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Business Insurance Coverage for Non-profits

By Compuquotes Team on June 3rd, 2008

Business Insurance

Nonprofits have special needs and concerns when it comes to their insurance coverage. In many cases nonprofit organizations operate on a shoe string budget. So, these organizations are usually attracted to smaller insurance agents and "cheaper" policies. However, there is a hitch in choosing the cheaper policies. Since nonprofits obtain a large amount of funding from grants, they may find that government and funding agencies have specific insurance requirements. Usually these agencies prefer and in some instances require the more commercial lines of insurances versus the specialty or niche packages. While most nonprofit organization officials are aware of the common or more popular lines of insurance coverage, such as general liability, auto liability, etc. There are other types of coverage that should be considered.

Directors and officers or D&O coverage protects an organization against a breach of duty by the directors and/or officers of that organization. This coverage pays for the alleged or actual wrong decisions made by the directors or officers. The most common of these wrongdoings would be the mismanagement of funds or assets. Although this is an important coverage for nonprofits to have, many over look this coverage due to lack of understanding about how it works. There is lots of information available on the topic. However, nonprofit officers should get advice and compare policies before making any final decisions as there is little conformity among D&O policies.

Sexual molestation and physical abuse coverage protects organization from alleged or actual claims of sexual or physical abuse. This coverage is necessary and no nonprofit that works closely with the disadvantaged or vulnerable should be without it. The coverage itself can vary from company to company, but look for coverage that will cover legal expenses and awards. Unfortunately, many organizations fail to obtain this coverage due to its negative connotation. The naivety of these nonprofits is disappointing, because they leave themselves open for claims of abuse and rarely have the liquidity or assets to cover such losses. The average nonprofit leaders convince themselves that their employees and volunteers would never do anything so violent. Yet, at the end of the day you can not watch all of your employees or volunteers all of the time. Let's face it; the average organization could not pay the awards facing the Catholic Church.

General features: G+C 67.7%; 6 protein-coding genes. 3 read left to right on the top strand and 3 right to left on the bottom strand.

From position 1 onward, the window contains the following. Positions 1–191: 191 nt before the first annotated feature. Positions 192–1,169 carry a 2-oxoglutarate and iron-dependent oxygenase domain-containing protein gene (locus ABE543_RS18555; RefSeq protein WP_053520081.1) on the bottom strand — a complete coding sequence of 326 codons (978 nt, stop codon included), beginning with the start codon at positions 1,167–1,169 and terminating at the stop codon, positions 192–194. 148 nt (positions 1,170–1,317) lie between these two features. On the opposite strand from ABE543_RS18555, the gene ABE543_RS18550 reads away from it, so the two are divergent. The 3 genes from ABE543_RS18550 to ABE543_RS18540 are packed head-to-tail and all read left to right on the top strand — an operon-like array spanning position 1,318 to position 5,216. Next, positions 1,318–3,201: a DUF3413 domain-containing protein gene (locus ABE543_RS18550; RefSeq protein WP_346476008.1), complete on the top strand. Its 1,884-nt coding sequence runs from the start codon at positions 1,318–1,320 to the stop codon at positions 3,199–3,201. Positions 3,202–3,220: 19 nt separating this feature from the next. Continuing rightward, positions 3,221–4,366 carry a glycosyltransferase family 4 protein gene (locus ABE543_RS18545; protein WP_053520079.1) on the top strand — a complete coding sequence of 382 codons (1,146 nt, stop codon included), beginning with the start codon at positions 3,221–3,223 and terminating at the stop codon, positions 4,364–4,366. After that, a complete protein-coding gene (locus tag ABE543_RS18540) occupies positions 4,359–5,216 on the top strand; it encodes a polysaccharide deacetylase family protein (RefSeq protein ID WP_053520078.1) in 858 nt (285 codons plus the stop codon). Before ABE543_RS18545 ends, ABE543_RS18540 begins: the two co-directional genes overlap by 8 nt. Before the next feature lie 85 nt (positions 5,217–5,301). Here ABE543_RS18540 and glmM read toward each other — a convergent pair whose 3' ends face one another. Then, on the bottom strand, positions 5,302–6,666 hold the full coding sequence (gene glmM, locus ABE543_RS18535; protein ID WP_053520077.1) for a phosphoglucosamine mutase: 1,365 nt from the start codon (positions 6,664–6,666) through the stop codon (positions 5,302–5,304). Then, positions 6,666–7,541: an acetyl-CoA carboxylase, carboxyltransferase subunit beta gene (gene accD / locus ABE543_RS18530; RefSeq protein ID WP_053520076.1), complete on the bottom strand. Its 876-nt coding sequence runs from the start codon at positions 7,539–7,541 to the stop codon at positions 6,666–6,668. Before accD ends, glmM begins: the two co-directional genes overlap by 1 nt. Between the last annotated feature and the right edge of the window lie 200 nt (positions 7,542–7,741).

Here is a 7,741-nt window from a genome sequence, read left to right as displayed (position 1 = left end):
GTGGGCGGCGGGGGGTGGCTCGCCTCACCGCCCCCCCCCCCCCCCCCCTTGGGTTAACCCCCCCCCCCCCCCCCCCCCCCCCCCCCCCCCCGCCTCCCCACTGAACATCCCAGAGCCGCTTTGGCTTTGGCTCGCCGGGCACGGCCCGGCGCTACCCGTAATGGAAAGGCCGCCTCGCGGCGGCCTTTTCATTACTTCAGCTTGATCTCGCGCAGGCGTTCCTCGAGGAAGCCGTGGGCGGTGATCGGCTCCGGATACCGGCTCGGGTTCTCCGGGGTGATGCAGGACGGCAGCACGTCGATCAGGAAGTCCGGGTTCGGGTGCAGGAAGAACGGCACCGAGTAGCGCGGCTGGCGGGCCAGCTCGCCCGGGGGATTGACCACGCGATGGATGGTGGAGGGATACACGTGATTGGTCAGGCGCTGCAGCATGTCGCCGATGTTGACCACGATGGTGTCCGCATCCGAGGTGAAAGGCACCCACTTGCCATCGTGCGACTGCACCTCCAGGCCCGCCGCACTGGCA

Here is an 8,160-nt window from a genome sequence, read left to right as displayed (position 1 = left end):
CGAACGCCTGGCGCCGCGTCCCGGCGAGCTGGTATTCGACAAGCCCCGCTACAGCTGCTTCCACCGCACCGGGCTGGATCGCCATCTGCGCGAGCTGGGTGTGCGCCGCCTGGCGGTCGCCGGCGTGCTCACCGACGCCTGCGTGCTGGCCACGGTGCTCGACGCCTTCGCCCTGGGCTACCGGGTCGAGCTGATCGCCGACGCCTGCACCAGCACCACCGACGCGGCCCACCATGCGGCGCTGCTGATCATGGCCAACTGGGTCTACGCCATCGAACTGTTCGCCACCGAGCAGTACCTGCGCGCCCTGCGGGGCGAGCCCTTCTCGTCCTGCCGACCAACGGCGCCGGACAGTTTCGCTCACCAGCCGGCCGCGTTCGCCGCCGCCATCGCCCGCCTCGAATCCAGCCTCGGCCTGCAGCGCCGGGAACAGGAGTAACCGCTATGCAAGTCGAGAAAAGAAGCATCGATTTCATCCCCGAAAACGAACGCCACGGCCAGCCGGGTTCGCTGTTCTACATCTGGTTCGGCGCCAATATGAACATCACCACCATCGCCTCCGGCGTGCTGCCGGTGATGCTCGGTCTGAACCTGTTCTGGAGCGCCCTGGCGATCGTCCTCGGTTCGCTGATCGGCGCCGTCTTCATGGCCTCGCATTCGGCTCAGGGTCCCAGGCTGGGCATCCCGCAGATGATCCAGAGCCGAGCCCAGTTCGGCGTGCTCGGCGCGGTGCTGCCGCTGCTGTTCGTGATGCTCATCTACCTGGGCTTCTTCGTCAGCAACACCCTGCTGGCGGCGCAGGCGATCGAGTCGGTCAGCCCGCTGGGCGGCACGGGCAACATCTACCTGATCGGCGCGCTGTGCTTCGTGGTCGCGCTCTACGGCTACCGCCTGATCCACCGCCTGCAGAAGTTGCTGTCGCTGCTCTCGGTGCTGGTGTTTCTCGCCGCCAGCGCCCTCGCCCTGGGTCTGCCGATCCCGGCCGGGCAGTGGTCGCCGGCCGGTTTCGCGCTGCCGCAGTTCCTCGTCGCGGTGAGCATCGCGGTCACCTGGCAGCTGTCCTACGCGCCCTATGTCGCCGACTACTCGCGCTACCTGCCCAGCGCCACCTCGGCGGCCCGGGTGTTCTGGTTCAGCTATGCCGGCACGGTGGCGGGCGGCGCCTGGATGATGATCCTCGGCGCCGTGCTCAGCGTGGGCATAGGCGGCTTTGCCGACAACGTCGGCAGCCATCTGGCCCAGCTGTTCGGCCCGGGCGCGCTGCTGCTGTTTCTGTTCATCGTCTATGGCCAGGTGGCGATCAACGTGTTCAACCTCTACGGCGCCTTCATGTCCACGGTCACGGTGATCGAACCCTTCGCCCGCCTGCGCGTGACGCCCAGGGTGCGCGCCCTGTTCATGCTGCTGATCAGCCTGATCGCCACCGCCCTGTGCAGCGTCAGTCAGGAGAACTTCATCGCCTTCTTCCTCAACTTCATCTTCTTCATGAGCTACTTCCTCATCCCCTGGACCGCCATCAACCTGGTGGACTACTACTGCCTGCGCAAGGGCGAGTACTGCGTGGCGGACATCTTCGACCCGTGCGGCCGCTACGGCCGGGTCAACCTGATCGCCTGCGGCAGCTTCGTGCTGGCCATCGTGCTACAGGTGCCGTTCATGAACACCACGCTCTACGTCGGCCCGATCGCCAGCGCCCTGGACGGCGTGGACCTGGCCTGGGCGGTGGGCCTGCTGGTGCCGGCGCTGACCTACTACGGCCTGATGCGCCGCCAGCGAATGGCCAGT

Crime or Fidelity policy is another form of protection that nonprofits should consider. Crime policies are commonly referred to as employee dishonesty policies. However, employee dishonesty is only one of the forms of protection afforded under this policy. Other inclusions to the crime policy can be protection against robber and forgery. Crime policies vary, by insurance agent and insuring organization. Understand that if you have had legal woes in the past your premium for this coverage may be a bit pricey.

Then you have a common coverage that many nonprofits don't realize that they need, workers compensation. There are so many misconceptions about workers compensation that a large number of small organizations fail to get this coverage. What most nonprofit organizations fail to realize is that the definition of employee under workers compensation is pretty flexible. There is an employee test with about 6-8 questions that an organization should ask. Many organizations feel that because individuals are paid on a 1099 they do not have employees. Yet, under workers compensation that may not be the case. To be certain, you should contact the insurance commission in your state to learn the rules of workers compensation and to make sure that you are compliant.

Nonprofits need special coverage for their particular risks. So, they should compare insurance agents and make sure that they choose one that they trust. Buying insurance is a lot like buying a car, if you go in not knowing any thing about it, you will either come out with something you don't need, or paying too much for something that you do.

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